By Loren K. Jones, Contributing Writer“FASTER, FASTER
, you fool, you fool!” Those immortal words from comedian Bill Cosby seem to have been the mantra for industry since the beginning of the industrial revolution, and nothing I’ve seen indicates that it is going to change any time soon. From Henry Ford’s first assembly lines to today’s advanced robotic arm, automation has been a drive for speed. After all, as the old saying goes, “Time is Money.”
Industry is fighting for time, driving to get as much production per hour as it can. It’s simple economics. Plants cost money, so each plant needs to produce as much as it can. The people who run the machines cost money, so each person needs to produce as fast as he or she can. Running a plant at or above what the engineers say is the designed capacity can boost profits and save the cost of building a new facility. All of that boils down to the “Faster, Faster” desires of management.
In the not so distant past, the only way to control the speed of manufacturing lines was mechanically. New gearboxes. Different sized pulleys and belts. Different sized drive rolls. The drawback of those methods was precision. The precise size of pulley required might not be available, so the closest available was used. Matching speeds on a high-speed manufacturing line can be as crucial as the speed itself. A speed mismatch can result in the process being slowed down or production lost due to damage from the machines. Unfortunately, these methods were just about the only way to do it. Across-the-line AC motor starters didn’t offer any speed control, and although the early DC motors and drives weren’t right for many applications, they were the only game in town.
Early DC motor controls offered industry the ability to regulate the speed of manufacturing lines without retooling the plant. Manual rheostat controls gave operators the ability to tweak the process, but had the drawback that some rube could lean on them and mess everything up. The advent of computer controls, especially the development of the programmable logic controller (PLC), eliminated the rheostats.
The PLC gave companies the ability to control their new drives with far more accuracy. The development of the gated SCR drive gave industry the needed ability to match, change, tune and fiddle with the speeds of their lines. Gone was the need for complex calculations on pulley size and gear ratio. If a roll was wearing and the speed was off a little, just boost the drive a bit. If timing was an issue, speed this one up and slow that one down and the bottleneck is just a memory. The problem was that the drives were big. Whole cabinets and even rooms full of cabinets were devoted to the drives. Of course, there was also the maintenance problem.
Having been in the field for the last twenty years, I’ve worked on those big drives. The SCRs were subject to failures that cost hours a week to fix. The venerable Reliance MaxPack and CardPack drives were my introduction to this aspect of process control. I could probably still strip and replace all 12 SCRs in one of those drives in less than an hour.
The brushes in the DC motors were also an issue. They had to be checked regularly, replaced often, and the list of things that could potentially damage the commutater, either directly or through chemical interaction with the copper and electricity, is too numerous to list.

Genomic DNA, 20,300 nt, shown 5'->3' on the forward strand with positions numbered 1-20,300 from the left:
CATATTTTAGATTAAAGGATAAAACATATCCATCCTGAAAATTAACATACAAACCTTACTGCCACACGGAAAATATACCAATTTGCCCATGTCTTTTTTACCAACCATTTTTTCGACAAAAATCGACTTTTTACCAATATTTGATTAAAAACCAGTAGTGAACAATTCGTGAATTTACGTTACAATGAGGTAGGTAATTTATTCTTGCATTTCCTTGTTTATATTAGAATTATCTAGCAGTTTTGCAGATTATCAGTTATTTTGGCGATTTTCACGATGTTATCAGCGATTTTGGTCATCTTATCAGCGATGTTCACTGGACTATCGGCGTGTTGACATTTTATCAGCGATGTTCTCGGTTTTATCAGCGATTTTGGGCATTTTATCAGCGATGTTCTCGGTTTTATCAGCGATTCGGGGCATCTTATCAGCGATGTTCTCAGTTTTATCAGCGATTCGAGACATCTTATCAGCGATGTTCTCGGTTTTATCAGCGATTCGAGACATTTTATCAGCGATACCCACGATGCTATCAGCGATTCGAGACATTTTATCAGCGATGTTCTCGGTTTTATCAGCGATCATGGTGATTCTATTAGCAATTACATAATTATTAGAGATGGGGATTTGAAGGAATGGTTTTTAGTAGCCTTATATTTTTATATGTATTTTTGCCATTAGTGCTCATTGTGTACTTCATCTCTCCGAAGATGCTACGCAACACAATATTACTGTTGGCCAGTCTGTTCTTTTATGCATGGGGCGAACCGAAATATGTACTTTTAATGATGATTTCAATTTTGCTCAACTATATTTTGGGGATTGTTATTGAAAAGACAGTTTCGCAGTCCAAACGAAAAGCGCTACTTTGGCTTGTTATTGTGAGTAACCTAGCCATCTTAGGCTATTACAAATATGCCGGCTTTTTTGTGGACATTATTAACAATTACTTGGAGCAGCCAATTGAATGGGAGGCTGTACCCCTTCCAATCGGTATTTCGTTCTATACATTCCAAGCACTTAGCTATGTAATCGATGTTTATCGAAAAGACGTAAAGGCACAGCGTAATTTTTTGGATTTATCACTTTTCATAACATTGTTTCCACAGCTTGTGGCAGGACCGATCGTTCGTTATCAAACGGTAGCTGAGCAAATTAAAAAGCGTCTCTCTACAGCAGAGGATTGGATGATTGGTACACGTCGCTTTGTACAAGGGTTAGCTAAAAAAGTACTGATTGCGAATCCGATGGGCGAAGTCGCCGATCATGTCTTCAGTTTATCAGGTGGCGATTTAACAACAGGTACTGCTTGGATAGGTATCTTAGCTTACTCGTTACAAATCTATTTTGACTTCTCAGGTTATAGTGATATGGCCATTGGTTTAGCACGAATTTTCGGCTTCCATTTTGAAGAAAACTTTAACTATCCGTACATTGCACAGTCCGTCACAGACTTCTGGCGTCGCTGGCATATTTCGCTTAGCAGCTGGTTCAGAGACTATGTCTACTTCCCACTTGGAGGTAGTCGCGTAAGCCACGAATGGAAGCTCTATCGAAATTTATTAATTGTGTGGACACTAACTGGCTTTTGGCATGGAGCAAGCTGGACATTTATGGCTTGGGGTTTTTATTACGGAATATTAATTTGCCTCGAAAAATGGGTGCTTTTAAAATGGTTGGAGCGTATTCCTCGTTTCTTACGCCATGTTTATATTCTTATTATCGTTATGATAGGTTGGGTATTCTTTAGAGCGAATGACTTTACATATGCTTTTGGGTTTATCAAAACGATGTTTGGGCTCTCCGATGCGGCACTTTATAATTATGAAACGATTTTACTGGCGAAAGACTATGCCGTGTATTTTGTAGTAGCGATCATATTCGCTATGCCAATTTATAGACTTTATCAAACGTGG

In the last ten to fifteen years, that has all changed. The emergence of variable frequency AC (VFAC) drives has resulted in changes throughout the industry. DC, the standard by which all others are measured, is rapidly becoming a thing of the past. VFAC drives (See Figure 1)
offer the same benefits without many of the drawbacks that plagued DC. In DC, exceeding the motor’s rated speed was difficult, involving field weakening and a resultant loss of torque.
FIGURE 1: VFAC IN CHAINS
This Reliance model SP5005 hp VFAC controls a chain conveyor. Source: James Hardie Industries
VFAC drives can generally be run up to three times a motor’s rated speed at full torque with very little loss of efficiency, although that is usually frowned upon. Motors can also be run at far lower than rated speeds as long as a separate cooling fan is provided for the motor. For a company trying to balance spare parts inventory against need, installing a handful of drives that match those used in other parts of the factory and being able to eliminate the different RPM spares of the same frame and horsepower motor can save money. Small motors, such as 1, 2, or 3 hp motors (See Figure 2),
allow a higher horsepower motor to be used in all applications because the drive will limit the current to the motor and avoid damaging the equipment. Everyday 1750 RPM motors can be used in place of 1180 RPM and 3600 RPM motors, reducing the amount of money that is sitting on a shelf.
Regular motor maintenance is less frequent and far less involved for AC motors as well. Motors can be totally enclosed fan cooled induction motors off the shelf. They are also generally cheaper, as are the drives themselves. Different drives, however, have different characteristic strengths and weaknesses. That’s when the decision of which drive to use comes into play.
“One of the biggest mistakes people make in industry is not matching the drive to the application,” says Denise Chenoweth, an engineer at DC Technologies, a systems integrator in Tampa, FL. “I’ve had customers who look at the Allen-Bradley drives and say, ‘Ugh, Allen-Bradley? I’ve had nothing but trouble with Allen-Bradley.’ I’ve also had customers who have the same drives and say they have no problems with them. It’s all in the application.” For people like Denise, the drives she uses make all the difference in the world. “Most drives are basically the same. You just have to match the drive to the application. It all depends on what you are controlling.”